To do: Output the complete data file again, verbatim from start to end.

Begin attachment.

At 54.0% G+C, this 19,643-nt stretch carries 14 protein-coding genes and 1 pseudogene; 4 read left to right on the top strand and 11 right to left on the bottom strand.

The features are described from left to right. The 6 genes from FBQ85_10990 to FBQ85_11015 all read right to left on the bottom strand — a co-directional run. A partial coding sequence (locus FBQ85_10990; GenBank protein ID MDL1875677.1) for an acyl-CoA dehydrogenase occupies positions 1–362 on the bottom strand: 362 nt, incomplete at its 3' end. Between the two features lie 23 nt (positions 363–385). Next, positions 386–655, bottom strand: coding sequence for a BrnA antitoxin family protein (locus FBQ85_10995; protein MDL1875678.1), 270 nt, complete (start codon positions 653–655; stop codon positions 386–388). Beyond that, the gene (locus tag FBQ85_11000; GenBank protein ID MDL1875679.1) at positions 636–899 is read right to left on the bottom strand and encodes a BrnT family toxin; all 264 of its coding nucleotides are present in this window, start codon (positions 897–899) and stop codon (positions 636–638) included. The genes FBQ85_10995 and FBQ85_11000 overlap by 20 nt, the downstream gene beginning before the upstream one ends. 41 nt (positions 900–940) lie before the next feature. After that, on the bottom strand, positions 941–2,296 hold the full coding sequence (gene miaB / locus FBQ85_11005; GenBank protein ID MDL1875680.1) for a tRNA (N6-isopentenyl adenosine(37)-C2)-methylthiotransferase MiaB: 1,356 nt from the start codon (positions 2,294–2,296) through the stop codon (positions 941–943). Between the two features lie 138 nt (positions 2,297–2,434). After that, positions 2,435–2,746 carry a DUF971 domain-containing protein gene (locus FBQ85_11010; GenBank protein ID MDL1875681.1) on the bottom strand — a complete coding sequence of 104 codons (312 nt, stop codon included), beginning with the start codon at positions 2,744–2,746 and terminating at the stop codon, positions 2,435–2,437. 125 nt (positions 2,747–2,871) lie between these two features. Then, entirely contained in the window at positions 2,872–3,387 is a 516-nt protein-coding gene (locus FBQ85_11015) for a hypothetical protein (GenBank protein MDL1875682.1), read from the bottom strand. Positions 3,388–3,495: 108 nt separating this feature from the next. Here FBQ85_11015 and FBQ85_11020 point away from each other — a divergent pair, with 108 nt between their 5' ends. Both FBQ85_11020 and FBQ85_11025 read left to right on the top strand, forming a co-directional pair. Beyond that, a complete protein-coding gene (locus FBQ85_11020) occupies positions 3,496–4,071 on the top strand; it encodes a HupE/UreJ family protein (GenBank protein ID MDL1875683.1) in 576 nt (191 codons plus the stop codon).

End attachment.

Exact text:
At 54.0% G+C, this 19,643-nt stretch carries 14 protein-coding genes and 1 pseudogene; 4 read left to right on the top strand and 11 right to left on the bottom strand.

The features are described from left to right. The 6 genes from FBQ85_10990 to FBQ85_11015 all read right to left on the bottom strand — a co-directional run. A partial coding sequence (locus FBQ85_10990; GenBank protein ID MDL1875677.1) for an acyl-CoA dehydrogenase occupies positions 1–362 on the bottom strand: 362 nt, incomplete at its 3' end. Between the two features lie 23 nt (positions 363–385). Next, positions 386–655, bottom strand: coding sequence for a BrnA antitoxin family protein (locus FBQ85_10995; protein MDL1875678.1), 270 nt, complete (start codon positions 653–655; stop codon positions 386–388). Beyond that, the gene (locus tag FBQ85_11000; GenBank protein ID MDL1875679.1) at positions 636–899 is read right to left on the bottom strand and encodes a BrnT family toxin; all 264 of its coding nucleotides are present in this window, start codon (positions 897–899) and stop codon (positions 636–638) included. The genes FBQ85_10995 and FBQ85_11000 overlap by 20 nt, the downstream gene beginning before the upstream one ends. 41 nt (positions 900–940) lie before the next feature. After that, on the bottom strand, positions 941–2,296 hold the full coding sequence (gene miaB / locus FBQ85_11005; GenBank protein ID MDL1875680.1) for a tRNA (N6-isopentenyl adenosine(37)-C2)-methylthiotransferase MiaB: 1,356 nt from the start codon (positions 2,294–2,296) through the stop codon (positions 941–943). Between the two features lie 138 nt (positions 2,297–2,434). After that, positions 2,435–2,746 carry a DUF971 domain-containing protein gene (locus FBQ85_11010; GenBank protein ID MDL1875681.1) on the bottom strand — a complete coding sequence of 104 codons (312 nt, stop codon included), beginning with the start codon at positions 2,744–2,746 and terminating at the stop codon, positions 2,435–2,437. 125 nt (positions 2,747–2,871) lie between these two features. Then, entirely contained in the window at positions 2,872–3,387 is a 516-nt protein-coding gene (locus FBQ85_11015) for a hypothetical protein (GenBank protein MDL1875682.1), read from the bottom strand. Positions 3,388–3,495: 108 nt separating this feature from the next. Here FBQ85_11015 and FBQ85_11020 point away from each other — a divergent pair, with 108 nt between their 5' ends. Both FBQ85_11020 and FBQ85_11025 read left to right on the top strand, forming a co-directional pair. Beyond that, a complete protein-coding gene (locus FBQ85_11020) occupies positions 3,496–4,071 on the top strand; it encodes a HupE/UreJ family protein (GenBank protein ID MDL1875683.1) in 576 nt (191 codons plus the stop codon).